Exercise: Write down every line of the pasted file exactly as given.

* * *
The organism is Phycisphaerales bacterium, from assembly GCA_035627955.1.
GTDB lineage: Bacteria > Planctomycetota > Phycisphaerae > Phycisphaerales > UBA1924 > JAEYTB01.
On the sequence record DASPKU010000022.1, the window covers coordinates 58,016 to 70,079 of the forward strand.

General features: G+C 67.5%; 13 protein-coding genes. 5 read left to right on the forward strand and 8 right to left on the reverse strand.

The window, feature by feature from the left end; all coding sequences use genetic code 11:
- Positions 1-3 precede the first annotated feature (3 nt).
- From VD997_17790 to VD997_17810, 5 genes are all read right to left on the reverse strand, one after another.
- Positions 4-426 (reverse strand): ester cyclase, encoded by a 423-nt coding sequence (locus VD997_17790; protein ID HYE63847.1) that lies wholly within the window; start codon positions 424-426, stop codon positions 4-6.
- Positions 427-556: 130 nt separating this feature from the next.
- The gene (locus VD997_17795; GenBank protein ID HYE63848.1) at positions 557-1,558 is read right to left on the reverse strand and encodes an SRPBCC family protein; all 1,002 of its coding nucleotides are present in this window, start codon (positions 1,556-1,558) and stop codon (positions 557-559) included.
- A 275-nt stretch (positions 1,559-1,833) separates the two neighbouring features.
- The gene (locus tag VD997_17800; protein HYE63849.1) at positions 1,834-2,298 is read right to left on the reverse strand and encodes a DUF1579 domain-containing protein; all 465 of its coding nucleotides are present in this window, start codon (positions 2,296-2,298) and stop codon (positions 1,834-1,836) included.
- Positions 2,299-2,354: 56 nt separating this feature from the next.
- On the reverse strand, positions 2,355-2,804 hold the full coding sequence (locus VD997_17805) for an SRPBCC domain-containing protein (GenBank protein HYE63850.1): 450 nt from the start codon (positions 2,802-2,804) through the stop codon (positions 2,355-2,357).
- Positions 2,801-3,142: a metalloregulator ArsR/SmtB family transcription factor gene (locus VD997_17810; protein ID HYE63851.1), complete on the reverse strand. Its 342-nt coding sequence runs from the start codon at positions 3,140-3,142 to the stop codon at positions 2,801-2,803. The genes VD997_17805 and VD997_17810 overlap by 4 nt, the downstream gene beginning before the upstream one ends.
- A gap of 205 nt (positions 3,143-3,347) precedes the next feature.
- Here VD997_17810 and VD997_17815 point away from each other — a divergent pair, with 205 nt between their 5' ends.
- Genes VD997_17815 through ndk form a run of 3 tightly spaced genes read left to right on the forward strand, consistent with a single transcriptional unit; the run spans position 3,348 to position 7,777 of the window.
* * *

The organism is Phycisphaerales bacterium, from assembly GCA_035627955.1.
GTDB lineage: Bacteria > Planctomycetota > Phycisphaerae > Phycisphaerales > UBA1924 > JAEYTB01.
On the sequence record DASPKU010000022.1, the window covers coordinates 58,016 to 70,079 of the forward strand.

General features: G+C 67.5%; 13 protein-coding genes. 5 read left to right on the forward strand and 8 right to left on the reverse strand.

The window, feature by feature from the left end; all coding sequences use genetic code 11:
- Positions 1-3 precede the first annotated feature (3 nt).
- From VD997_17790 to VD997_17810, 5 genes are all read right to left on the reverse strand, one after another.
- Positions 4-426 (reverse strand): ester cyclase, encoded by a 423-nt coding sequence (locus VD997_17790; protein ID HYE63847.1) that lies wholly within the window; start codon positions 424-426, stop codon positions 4-6.
- Positions 427-556: 130 nt separating this feature from the next.
- The gene (locus VD997_17795; GenBank protein ID HYE63848.1) at positions 557-1,558 is read right to left on the reverse strand and encodes an SRPBCC family protein; all 1,002 of its coding nucleotides are present in this window, start codon (positions 1,556-1,558) and stop codon (positions 557-559) included.
- A 275-nt stretch (positions 1,559-1,833) separates the two neighbouring features.
- The gene (locus tag VD997_17800; protein HYE63849.1) at positions 1,834-2,298 is read right to left on the reverse strand and encodes a DUF1579 domain-containing protein; all 465 of its coding nucleotides are present in this window, start codon (positions 2,296-2,298) and stop codon (positions 1,834-1,836) included.
- Positions 2,299-2,354: 56 nt separating this feature from the next.
- On the reverse strand, positions 2,355-2,804 hold the full coding sequence (locus VD997_17805) for an SRPBCC domain-containing protein (GenBank protein HYE63850.1): 450 nt from the start codon (positions 2,802-2,804) through the stop codon (positions 2,355-2,357).
- Positions 2,801-3,142: a metalloregulator ArsR/SmtB family transcription factor gene (locus VD997_17810; protein ID HYE63851.1), complete on the reverse strand. Its 342-nt coding sequence runs from the start codon at positions 3,140-3,142 to the stop codon at positions 2,801-2,803. The genes VD997_17805 and VD997_17810 overlap by 4 nt, the downstream gene beginning before the upstream one ends.
- A gap of 205 nt (positions 3,143-3,347) precedes the next feature.
- Here VD997_17810 and VD997_17815 point away from each other — a divergent pair, with 205 nt between their 5' ends.
- Genes VD997_17815 through ndk form a run of 3 tightly spaced genes read left to right on the forward strand, consistent with a single transcriptional unit; the run spans position 3,348 to position 7,777 of the window.